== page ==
Portrait of Henry Timrod

Henry Timrod

Dec 8, 1828 - Oct 6, 1867



by Henry Timrod

My gentle friend! I hold no creed so false
As that which dares to teach that we are born
For battle only, and that in this life
The soul, if it would burn with starlike power,
Must needs forsooth be kindled by the sparks
Struck from the shock of clashing human hearts.
There is a wisdom that grows up in strife,
And one -- I like it best -- that sits at home
And learns its lessons of a thoughtful ease.
So come! a lonely house awaits thee! -- there
Nor praise, nor blame shall reach us, save what love
Of knowledge for itself shall wake at times
In our own bosoms; come! and we will build
A wall of quiet thought, and gentle books,
Betwixt us and the hard and bitter world.
Sometimes -- for we need not be anchorites --
A distant friend shall cheer us through the Post
Or some gazette -- of course no partisan --
Shall bring us pleasant news of pleasant things,
Then twisted into graceful allumettes,
Each ancient joke shall blaze with genuine flame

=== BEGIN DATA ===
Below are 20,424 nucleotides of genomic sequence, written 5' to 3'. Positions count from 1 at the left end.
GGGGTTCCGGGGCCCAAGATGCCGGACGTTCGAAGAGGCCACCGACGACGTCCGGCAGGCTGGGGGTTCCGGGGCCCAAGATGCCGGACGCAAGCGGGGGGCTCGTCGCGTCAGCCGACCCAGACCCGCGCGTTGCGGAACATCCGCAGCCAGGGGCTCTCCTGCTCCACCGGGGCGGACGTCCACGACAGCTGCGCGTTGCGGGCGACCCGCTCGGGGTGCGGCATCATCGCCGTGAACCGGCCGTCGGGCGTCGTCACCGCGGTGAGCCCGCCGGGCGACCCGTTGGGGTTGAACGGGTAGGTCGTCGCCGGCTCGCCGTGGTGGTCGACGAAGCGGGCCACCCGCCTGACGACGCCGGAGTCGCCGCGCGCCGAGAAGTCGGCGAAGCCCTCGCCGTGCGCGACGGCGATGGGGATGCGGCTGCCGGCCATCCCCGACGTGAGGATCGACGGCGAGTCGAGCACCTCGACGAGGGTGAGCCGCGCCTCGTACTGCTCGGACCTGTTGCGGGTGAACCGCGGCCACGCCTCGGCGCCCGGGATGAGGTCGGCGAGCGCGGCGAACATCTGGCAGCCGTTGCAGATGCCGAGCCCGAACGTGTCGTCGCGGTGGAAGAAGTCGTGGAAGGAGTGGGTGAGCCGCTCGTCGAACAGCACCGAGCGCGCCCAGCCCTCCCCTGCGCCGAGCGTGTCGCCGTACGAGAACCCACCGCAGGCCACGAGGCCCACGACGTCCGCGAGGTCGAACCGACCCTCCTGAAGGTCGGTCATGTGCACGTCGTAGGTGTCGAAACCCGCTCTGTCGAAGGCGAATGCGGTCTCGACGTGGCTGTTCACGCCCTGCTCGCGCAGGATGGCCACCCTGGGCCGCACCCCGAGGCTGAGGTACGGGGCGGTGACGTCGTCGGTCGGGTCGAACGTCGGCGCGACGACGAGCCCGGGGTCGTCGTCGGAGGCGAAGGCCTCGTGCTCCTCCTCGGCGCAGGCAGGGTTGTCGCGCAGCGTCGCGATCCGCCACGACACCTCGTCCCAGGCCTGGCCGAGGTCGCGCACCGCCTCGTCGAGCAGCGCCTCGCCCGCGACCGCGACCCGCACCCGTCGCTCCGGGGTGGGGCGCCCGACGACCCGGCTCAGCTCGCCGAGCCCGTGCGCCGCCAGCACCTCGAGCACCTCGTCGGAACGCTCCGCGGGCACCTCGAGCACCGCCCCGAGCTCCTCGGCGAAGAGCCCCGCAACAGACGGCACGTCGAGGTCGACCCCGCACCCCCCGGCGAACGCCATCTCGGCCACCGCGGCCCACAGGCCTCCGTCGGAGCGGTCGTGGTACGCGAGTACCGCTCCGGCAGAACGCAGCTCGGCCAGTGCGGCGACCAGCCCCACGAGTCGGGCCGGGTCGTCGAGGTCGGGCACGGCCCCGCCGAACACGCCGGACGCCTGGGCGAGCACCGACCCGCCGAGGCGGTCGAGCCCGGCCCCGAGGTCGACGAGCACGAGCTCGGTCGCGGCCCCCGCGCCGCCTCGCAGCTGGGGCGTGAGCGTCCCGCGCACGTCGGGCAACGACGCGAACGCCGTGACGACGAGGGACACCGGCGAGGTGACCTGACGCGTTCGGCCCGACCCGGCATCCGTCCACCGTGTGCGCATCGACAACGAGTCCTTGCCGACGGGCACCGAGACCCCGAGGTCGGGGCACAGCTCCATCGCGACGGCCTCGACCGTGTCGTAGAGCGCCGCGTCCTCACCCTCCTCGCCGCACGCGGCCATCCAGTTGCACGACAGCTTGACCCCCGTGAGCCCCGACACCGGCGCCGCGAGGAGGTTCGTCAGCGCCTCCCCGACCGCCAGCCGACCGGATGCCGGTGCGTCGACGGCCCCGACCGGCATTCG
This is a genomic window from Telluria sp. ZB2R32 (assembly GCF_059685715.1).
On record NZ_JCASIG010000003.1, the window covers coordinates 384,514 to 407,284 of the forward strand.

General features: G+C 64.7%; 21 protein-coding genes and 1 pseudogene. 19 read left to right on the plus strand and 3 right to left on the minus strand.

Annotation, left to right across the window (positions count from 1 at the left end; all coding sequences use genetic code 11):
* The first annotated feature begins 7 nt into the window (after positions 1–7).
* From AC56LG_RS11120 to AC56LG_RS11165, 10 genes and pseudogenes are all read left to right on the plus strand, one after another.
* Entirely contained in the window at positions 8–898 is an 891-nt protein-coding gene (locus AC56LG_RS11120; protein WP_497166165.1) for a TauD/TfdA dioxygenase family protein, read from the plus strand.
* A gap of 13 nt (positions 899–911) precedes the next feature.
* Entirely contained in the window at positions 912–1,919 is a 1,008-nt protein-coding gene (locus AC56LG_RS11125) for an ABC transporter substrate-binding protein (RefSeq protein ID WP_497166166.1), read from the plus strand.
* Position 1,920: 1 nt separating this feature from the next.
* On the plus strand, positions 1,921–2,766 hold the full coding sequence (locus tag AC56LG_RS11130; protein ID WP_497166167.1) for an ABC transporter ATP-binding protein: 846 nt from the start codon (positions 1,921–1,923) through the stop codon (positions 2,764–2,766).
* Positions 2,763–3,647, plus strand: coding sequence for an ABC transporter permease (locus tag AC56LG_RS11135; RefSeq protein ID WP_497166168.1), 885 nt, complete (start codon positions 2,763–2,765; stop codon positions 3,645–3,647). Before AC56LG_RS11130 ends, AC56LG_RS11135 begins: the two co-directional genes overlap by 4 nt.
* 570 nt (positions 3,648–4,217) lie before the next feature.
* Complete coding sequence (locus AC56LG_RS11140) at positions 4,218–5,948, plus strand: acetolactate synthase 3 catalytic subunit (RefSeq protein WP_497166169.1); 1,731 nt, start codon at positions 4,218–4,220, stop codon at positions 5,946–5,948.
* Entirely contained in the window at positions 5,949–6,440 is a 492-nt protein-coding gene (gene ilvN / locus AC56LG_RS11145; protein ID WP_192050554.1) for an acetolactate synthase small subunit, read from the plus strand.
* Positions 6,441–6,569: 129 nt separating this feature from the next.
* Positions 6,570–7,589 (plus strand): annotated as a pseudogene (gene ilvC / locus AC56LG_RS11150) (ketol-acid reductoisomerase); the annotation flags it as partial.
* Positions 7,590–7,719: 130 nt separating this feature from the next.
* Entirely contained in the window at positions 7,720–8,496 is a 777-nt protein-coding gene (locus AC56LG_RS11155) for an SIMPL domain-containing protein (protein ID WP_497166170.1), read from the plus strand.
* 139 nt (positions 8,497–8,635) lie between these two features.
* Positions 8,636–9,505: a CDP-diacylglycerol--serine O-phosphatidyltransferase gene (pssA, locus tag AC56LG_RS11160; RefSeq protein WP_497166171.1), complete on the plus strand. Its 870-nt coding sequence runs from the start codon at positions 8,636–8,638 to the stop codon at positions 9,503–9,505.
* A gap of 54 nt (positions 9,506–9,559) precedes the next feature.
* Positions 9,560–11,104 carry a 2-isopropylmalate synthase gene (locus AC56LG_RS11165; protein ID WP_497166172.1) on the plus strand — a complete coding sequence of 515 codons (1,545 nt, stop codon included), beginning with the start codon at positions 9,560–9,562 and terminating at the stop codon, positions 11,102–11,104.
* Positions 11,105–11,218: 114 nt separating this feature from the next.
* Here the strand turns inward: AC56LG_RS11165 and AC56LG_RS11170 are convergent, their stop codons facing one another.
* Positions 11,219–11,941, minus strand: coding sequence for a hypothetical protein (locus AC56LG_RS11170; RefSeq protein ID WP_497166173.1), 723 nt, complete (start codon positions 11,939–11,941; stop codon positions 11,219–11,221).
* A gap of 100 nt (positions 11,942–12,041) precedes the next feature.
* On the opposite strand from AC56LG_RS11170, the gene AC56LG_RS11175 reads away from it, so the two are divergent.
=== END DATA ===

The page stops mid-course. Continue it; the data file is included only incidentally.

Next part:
To light our pipes and candles; but to wars,
Whether of words or weapons, we shall be
Deaf -- so we twain shall pass away the time
Ev'n as a pair of happy lovers, who,
Alone, within some quiet garden-nook,
With a clear night of stars above their heads,
Just hear, betwixt their kisses and their talk,
The tumult of a tempest rolling through
A chain of neighboring mountains; they awhile
Pause to admire a flash that only shows
The smile upon their faces, but, full soon,
Turn with a quick, glad impulse, and perhaps
A conscious wile that brings them closer yet,
To dally with their own fond hearts, and play
With the sweet flowers that blossom at their feet.


Copyright 1860
Ticknor And Fields, Boston
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